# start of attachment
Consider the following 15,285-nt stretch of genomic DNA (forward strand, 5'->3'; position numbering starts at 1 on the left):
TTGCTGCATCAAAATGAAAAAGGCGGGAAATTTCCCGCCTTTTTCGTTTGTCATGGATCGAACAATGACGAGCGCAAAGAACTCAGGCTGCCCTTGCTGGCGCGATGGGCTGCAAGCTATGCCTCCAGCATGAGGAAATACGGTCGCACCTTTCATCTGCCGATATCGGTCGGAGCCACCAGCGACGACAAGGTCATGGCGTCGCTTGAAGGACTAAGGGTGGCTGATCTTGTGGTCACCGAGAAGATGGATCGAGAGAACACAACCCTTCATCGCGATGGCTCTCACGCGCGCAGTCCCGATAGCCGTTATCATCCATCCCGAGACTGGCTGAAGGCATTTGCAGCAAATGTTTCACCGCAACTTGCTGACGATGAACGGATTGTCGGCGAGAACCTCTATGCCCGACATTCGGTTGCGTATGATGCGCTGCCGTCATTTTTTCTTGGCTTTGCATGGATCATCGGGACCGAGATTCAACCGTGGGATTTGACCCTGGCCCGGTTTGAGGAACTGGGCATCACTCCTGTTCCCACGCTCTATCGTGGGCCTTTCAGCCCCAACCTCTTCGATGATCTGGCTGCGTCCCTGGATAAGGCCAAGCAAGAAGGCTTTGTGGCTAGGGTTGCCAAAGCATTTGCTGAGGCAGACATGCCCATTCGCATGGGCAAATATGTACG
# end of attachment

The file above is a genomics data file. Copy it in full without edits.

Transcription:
Consider the following 15,285-nt stretch of genomic DNA (forward strand, 5'->3'; position numbering starts at 1 on the left):
TTGCTGCATCAAAATGAAAAAGGCGGGAAATTTCCCGCCTTTTTCGTTTGTCATGGATCGAACAATGACGAGCGCAAAGAACTCAGGCTGCCCTTGCTGGCGCGATGGGCTGCAAGCTATGCCTCCAGCATGAGGAAATACGGTCGCACCTTTCATCTGCCGATATCGGTCGGAGCCACCAGCGACGACAAGGTCATGGCGTCGCTTGAAGGACTAAGGGTGGCTGATCTTGTGGTCACCGAGAAGATGGATCGAGAGAACACAACCCTTCATCGCGATGGCTCTCACGCGCGCAGTCCCGATAGCCGTTATCATCCATCCCGAGACTGGCTGAAGGCATTTGCAGCAAATGTTTCACCGCAACTTGCTGACGATGAACGGATTGTCGGCGAGAACCTCTATGCCCGACATTCGGTTGCGTATGATGCGCTGCCGTCATTTTTTCTTGGCTTTGCATGGATCATCGGGACCGAGATTCAACCGTGGGATTTGACCCTGGCCCGGTTTGAGGAACTGGGCATCACTCCTGTTCCCACGCTCTATCGTGGGCCTTTCAGCCCCAACCTCTTCGATGATCTGGCTGCGTCCCTGGATAAGGCCAAGCAAGAAGGCTTTGTGGCTAGGGTTGCCAAAGCATTTGCTGAGGCAGACATGCCCATTCGCATGGGCAAATATGTACG